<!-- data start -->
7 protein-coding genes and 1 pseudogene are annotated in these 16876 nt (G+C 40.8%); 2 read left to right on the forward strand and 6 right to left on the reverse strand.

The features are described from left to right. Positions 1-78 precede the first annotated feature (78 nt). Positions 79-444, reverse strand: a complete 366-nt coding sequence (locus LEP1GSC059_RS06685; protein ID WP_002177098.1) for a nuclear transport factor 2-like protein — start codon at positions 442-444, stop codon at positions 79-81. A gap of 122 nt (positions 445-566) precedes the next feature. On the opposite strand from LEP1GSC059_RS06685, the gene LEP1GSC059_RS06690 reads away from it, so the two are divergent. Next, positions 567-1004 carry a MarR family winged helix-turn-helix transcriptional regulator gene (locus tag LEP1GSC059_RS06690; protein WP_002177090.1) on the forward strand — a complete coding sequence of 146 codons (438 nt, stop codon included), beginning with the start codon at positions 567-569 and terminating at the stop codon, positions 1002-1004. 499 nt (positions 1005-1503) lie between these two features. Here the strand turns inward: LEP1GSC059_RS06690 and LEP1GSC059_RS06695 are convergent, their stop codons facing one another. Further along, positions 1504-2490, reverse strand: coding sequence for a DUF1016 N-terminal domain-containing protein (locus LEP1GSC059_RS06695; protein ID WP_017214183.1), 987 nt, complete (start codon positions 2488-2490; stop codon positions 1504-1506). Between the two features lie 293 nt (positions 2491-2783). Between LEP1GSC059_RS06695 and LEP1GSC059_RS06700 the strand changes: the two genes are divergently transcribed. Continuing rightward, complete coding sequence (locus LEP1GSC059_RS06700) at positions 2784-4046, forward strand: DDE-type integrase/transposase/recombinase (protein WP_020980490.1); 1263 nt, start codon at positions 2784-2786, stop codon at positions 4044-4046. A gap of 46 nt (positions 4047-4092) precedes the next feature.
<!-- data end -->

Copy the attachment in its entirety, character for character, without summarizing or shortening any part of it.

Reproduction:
7 protein-coding genes and 1 pseudogene are annotated in these 16876 nt (G+C 40.8%); 2 read left to right on the forward strand and 6 right to left on the reverse strand.

The features are described from left to right. Positions 1-78 precede the first annotated feature (78 nt). Positions 79-444, reverse strand: a complete 366-nt coding sequence (locus LEP1GSC059_RS06685; protein ID WP_002177098.1) for a nuclear transport factor 2-like protein — start codon at positions 442-444, stop codon at positions 79-81. A gap of 122 nt (positions 445-566) precedes the next feature. On the opposite strand from LEP1GSC059_RS06685, the gene LEP1GSC059_RS06690 reads away from it, so the two are divergent. Next, positions 567-1004 carry a MarR family winged helix-turn-helix transcriptional regulator gene (locus tag LEP1GSC059_RS06690; protein WP_002177090.1) on the forward strand — a complete coding sequence of 146 codons (438 nt, stop codon included), beginning with the start codon at positions 567-569 and terminating at the stop codon, positions 1002-1004. 499 nt (positions 1005-1503) lie between these two features. Here the strand turns inward: LEP1GSC059_RS06690 and LEP1GSC059_RS06695 are convergent, their stop codons facing one another. Further along, positions 1504-2490, reverse strand: coding sequence for a DUF1016 N-terminal domain-containing protein (locus LEP1GSC059_RS06695; protein ID WP_017214183.1), 987 nt, complete (start codon positions 2488-2490; stop codon positions 1504-1506). Between the two features lie 293 nt (positions 2491-2783). Between LEP1GSC059_RS06695 and LEP1GSC059_RS06700 the strand changes: the two genes are divergently transcribed. Continuing rightward, complete coding sequence (locus LEP1GSC059_RS06700) at positions 2784-4046, forward strand: DDE-type integrase/transposase/recombinase (protein WP_020980490.1); 1263 nt, start codon at positions 2784-2786, stop codon at positions 4044-4046. A gap of 46 nt (positions 4047-4092) precedes the next feature.